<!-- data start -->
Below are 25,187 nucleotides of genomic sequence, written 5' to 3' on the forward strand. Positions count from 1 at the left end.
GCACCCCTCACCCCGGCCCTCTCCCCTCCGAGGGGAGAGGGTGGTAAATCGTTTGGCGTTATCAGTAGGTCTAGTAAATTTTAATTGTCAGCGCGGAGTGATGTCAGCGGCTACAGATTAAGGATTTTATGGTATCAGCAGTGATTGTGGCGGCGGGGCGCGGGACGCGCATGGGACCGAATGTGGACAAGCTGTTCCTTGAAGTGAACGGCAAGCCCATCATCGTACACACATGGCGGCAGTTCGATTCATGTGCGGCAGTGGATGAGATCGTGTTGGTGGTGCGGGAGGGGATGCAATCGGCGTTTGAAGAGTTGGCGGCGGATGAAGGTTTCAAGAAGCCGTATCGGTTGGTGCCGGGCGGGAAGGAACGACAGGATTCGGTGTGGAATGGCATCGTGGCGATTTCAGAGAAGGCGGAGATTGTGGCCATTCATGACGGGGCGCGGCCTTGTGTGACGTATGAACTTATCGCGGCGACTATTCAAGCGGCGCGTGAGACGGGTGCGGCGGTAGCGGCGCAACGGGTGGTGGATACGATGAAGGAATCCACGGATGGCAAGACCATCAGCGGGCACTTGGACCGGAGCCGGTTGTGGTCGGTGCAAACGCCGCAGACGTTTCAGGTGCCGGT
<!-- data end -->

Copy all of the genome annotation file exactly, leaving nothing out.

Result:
Below are 25,187 nucleotides of genomic sequence, written 5' to 3' on the forward strand. Positions count from 1 at the left end.
GCACCCCTCACCCCGGCCCTCTCCCCTCCGAGGGGAGAGGGTGGTAAATCGTTTGGCGTTATCAGTAGGTCTAGTAAATTTTAATTGTCAGCGCGGAGTGATGTCAGCGGCTACAGATTAAGGATTTTATGGTATCAGCAGTGATTGTGGCGGCGGGGCGCGGGACGCGCATGGGACCGAATGTGGACAAGCTGTTCCTTGAAGTGAACGGCAAGCCCATCATCGTACACACATGGCGGCAGTTCGATTCATGTGCGGCAGTGGATGAGATCGTGTTGGTGGTGCGGGAGGGGATGCAATCGGCGTTTGAAGAGTTGGCGGCGGATGAAGGTTTCAAGAAGCCGTATCGGTTGGTGCCGGGCGGGAAGGAACGACAGGATTCGGTGTGGAATGGCATCGTGGCGATTTCAGAGAAGGCGGAGATTGTGGCCATTCATGACGGGGCGCGGCCTTGTGTGACGTATGAACTTATCGCGGCGACTATTCAAGCGGCGCGTGAGACGGGTGCGGCGGTAGCGGCGCAACGGGTGGTGGATACGATGAAGGAATCCACGGATGGCAAGACCATCAGCGGGCACTTGGACCGGAGCCGGTTGTGGTCGGTGCAAACGCCGCAGACGTTTCAGGTGCCGGT